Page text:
The next track, “Lightning” is their M83 homage, with soaring synths and soothing vocals. It’s a stark contrast to “Around The World”, but it’s effective in showing the kind of diverse range ACME plays in. The horn lines, arranged by jazz-enthusiast Drew Kid, play a prominent role in the shape of the song, melding and stretching away from Che’s vocalic wail. I ask if Che or Josh, who are both self-taught multi-instrumentalists, played the horn lines, and they tell me that, while Che is learning trumpet and sax, they aren’t there yet; “It hurt my face,” Che comically admits, “but usually we just play what we can to the best of our ability.” I laugh along with them and think to myself that for two kids whose goal is to “just make something [they] would want to hear [themselves],” they’re going to do something a lot more than that in the future.
“Save The World” kicks in with a light but ominous introduction and settles into a dark groove that backbones one of Che’s more stark vocal arrangements. As I catch myself spacing out a bit, the complex rhythm pattern and an assertive bass line suck me back in and ground a song that could have easily floated away from them. Then, about two and a half minutes in, as I begin to think the song is over, a torturous siren of a synth cuts across everything and leads way to a glamorous, luscious breakdown that magnifies all the previous elements of the songs to a level that causes Alex and I to instinctively look at each other. Instead of smiling this time, we both stare aghast at what we are listening to. Alex mouths a silent, exaggerated “Wow.”
“Turn Me On” originally harkens back to the danceability of “Around The World” with a tribal, four-on-the-floor beat and a repetitive chant comprising the vocals. It actually reminds me of “Can’t Hold Me Down,” which is a compliment; one of the main reasons I dislike Macklemore is that he wastes Ryan Lewis’ incredible production skills and imaginative beats. Thankfully, instead of a mid-level rapper, this driving instrumentation is adorned with complimentary haunting echoes that give this song a personalized life and spirit. That is, until the dissipating breakdown, which after the first two songs, I have come to expect from the two. What I never see coming, though, is the beautiful cacophony that blows through the song’s ending. It isn’t M83 elegance, it isn’t Radiohead devolution; it’s Reznor-esque aggressive dismemberment. It’s eye-widening. I can’t even look at Alex because I’m too busy trying to process what is going on myself.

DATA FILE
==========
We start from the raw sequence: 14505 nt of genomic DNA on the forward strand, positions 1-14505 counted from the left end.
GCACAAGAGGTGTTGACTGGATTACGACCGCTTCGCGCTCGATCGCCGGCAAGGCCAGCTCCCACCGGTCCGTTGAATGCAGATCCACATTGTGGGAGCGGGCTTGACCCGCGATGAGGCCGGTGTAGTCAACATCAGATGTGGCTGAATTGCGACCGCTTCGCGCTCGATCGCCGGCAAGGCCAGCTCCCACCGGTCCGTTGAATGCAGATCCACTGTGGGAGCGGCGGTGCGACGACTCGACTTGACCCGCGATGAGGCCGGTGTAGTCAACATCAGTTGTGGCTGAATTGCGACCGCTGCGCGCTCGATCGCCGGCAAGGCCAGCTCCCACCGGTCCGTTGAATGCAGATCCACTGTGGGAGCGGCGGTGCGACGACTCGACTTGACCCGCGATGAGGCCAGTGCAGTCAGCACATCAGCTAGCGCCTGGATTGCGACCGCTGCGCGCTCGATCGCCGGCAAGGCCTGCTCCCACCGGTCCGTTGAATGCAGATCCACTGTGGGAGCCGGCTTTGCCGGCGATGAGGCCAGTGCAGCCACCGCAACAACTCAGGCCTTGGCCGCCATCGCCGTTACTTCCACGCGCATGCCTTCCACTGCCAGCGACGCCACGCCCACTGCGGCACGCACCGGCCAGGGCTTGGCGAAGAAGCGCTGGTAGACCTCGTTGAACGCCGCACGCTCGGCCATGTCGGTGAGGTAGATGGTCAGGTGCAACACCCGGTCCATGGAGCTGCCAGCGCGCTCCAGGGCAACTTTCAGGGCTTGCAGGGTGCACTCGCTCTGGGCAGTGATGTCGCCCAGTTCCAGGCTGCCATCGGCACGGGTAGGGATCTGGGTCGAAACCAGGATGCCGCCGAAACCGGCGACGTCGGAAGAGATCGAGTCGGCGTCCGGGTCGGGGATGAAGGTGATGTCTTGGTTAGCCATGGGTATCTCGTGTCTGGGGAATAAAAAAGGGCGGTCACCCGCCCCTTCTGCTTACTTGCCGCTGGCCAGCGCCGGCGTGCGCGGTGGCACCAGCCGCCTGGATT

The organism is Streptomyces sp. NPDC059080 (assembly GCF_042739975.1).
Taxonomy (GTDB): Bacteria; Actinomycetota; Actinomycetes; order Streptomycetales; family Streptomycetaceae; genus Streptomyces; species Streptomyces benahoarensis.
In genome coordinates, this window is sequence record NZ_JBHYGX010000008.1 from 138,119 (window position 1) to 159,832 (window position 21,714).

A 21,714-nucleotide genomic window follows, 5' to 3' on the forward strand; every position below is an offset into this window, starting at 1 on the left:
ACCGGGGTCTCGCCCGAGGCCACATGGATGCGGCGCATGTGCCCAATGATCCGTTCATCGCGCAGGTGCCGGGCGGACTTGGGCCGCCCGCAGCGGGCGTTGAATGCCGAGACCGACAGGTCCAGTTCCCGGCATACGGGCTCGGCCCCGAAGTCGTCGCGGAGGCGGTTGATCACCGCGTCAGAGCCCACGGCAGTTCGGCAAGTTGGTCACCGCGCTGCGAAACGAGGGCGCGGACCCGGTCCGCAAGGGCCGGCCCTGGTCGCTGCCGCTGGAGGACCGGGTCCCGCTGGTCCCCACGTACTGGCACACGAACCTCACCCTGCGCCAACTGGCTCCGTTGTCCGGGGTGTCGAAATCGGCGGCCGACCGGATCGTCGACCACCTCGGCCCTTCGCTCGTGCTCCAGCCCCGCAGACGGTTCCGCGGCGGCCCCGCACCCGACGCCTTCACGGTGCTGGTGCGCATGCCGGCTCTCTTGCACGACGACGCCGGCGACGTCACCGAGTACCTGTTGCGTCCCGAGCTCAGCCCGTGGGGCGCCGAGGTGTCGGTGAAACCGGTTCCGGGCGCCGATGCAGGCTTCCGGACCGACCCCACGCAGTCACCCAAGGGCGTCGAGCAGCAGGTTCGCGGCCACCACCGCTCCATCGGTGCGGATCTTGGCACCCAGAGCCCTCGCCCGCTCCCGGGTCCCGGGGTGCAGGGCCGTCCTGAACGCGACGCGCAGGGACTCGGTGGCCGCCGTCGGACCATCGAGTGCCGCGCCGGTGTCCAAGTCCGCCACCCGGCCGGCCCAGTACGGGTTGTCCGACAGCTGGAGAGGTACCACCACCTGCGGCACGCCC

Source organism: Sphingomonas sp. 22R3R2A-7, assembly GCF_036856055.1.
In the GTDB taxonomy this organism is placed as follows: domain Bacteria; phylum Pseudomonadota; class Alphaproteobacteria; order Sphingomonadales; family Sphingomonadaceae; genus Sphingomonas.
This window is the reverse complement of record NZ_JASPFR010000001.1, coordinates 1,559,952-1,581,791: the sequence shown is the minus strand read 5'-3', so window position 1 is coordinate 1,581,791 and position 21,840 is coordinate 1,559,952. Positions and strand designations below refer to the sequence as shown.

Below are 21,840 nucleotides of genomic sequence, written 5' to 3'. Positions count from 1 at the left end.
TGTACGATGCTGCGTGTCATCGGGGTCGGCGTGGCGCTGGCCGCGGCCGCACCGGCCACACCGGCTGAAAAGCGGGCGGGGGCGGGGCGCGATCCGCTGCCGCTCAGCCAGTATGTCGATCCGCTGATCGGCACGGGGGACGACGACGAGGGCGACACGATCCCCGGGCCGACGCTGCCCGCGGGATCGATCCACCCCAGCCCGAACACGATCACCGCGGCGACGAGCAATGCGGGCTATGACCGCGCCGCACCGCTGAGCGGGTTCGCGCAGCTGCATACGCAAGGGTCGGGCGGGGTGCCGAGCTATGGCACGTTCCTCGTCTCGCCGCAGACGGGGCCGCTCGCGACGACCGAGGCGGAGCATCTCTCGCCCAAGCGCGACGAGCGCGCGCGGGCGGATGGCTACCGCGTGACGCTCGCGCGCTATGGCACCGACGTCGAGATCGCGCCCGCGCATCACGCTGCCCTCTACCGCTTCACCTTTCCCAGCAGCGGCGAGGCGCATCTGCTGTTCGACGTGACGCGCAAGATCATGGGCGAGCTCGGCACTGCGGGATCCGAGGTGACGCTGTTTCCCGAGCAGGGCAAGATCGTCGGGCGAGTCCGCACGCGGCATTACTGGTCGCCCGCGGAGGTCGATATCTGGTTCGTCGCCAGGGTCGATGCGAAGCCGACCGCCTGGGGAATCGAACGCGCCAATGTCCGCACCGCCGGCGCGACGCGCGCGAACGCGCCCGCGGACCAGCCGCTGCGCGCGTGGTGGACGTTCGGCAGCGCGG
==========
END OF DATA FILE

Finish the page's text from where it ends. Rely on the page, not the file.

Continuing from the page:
“Do you ever worry about going too far when it comes to breakdowns like that? You tip-toe the line really well, but do you ever worry about falling off?” I ask them, still amazed at what I had just heard. “He pushes me,” Che begins to explain, but he’s cut off by Josh who counters that “it’s a thing about trust,” to which Che immediately agrees with: “Trust and mutual respect.” They may be young, but they come across as brothers in arms who understand each other’s strengths and weaknesses, who have gone to battle together and come out stronger because of it. “I think he’s one of the sickest dudes I know,” Che brags. Josh sheepishly smiles back at him.
As “Howl”‘s opening piano line begins, I get noticeably giddy at the prospect that they might be taking on “Karma Police,” but the TV On The Radio-infused ballad that follows is a worthy consolation prize. It literally howls away through a down-tempoed, soulful track before being galvanized into a schizophrenic breakdown that exhausts me by its ending. With the album done, I am left with nothing but the feeling that I experienced something exquisitely unique. I was grateful for the opportunity and thankful that Alex, a fellow passionate music lover, was there to experience it with me.
I don’t know if I waited an appropriate time after its ending to fully process it all, but I closed my notebook, placed it on the desk in front of me, and looked them both as dead in the eye as I could. I then told Che and Josh what Alex and I had known since the first song: ACME had made something special and they were destined for greatness.
Before we had listened to the album, Che explained, “I didn’t set out to make THE perfect album, I set out to make MY perfect album.” And his perfect album, made with the help of his compatriot who asserts that when a fan once claimed ACME “changed [their] perspective on life” it meant they were officially successful as a group, has a bright future ahead of it.
They were wrong when they said their audience should “expect nothing” though. They should expect something; something very special.